Tuesday, 3 February 2015

There is no Australian Opening

Chess openings draw their names from a variety of sources. Some are named after people (Ruy Lopez, Petroffs Defence, Traxler Variation), some are named after cities (London System, Berlin Variation) and some are even named after things (Dragon, Hippo, Tumbleweed). One big source of opening names is of course countries (and regions). Often the opening named after a country is played by a player from that country, which allows chess writers to use the word "fittingly" when writing about the game.
It is of course easier for some players than others. The English Opening is one that is both easy to play, and has a number of potential champions. The Indian Defence's is a similar case, and I am sure the French Defence is popular in the cafe's of Paris.
For other player/country combinations it can be a little rarer. The Italian Game is not that common at the highest levels, so it was nice to see Fabiano Caruana play it against Anand last night. He even went as far as playing it as a real Giuoco Piano, with 5.d3 making it a real 'quiet game'.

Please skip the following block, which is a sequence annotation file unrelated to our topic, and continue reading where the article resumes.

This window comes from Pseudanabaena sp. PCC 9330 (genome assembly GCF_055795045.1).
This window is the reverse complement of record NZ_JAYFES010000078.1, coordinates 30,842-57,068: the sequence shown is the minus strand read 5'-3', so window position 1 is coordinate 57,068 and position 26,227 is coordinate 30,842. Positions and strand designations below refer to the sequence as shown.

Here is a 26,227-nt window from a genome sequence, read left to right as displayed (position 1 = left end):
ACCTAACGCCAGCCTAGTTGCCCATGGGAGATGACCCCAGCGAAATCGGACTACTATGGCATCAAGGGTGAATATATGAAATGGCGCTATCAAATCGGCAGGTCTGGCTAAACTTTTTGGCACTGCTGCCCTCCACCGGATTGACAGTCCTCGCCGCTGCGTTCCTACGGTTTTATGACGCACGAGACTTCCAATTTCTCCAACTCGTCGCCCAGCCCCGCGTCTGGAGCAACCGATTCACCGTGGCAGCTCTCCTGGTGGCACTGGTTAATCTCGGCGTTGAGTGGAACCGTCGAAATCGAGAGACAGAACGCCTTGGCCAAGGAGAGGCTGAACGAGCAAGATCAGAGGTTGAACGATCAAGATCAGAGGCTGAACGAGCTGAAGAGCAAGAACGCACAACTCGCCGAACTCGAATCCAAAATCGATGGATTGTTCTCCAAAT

Australian players seem to be completely out of luck where openings are concerned. There is no 'Australian' Opening/Variation/Gambit on the market. The closest I can think is the Kangaroo Variation (1.d4 e6 2.c4 Bb4+) but even this is more commonly known as the Keres Defence. There is also the Kangaroo Variation (devised by the late Tony Miles) which involves some knight hops on the kingside, but after that I have run dry (except for the Woolloomooloo Gambit which just occurred to me moments before I hit publish.

Caruana,Fabiano (2820) - Anand,Viswanathan (2797)
GRENKE Chess Classic 2015 chess24.com (1), 02.02.2015


Anonymous said...

There is the Aussie Counter-Attack - 1.e4 c5 2.Nf3 e6 3.d4 cxd4 4.Nxd4 Nf6 5.Nc3 Bb4. Name caught on in the 1980 and 1990ss but later forgotten.

Anonymous said...

There is the Adelaide Counter-Gambit, 1.e4, e5 2.f4, Nc6 3.Nf3, f5?!apparently named by Tony Miles after the city where he and Alex Wohl developed the line.

Kevin Bonham said...

There is an "Aussie Attack" in the Sicilian:
1.e4 c5 2.Nf3 e6 3.d4 cxd4 4.Bg5.

Attributed to the 2002 Olympiad team. I've seen one post that claims this can also be played against 2...d6 and 2...Nc6.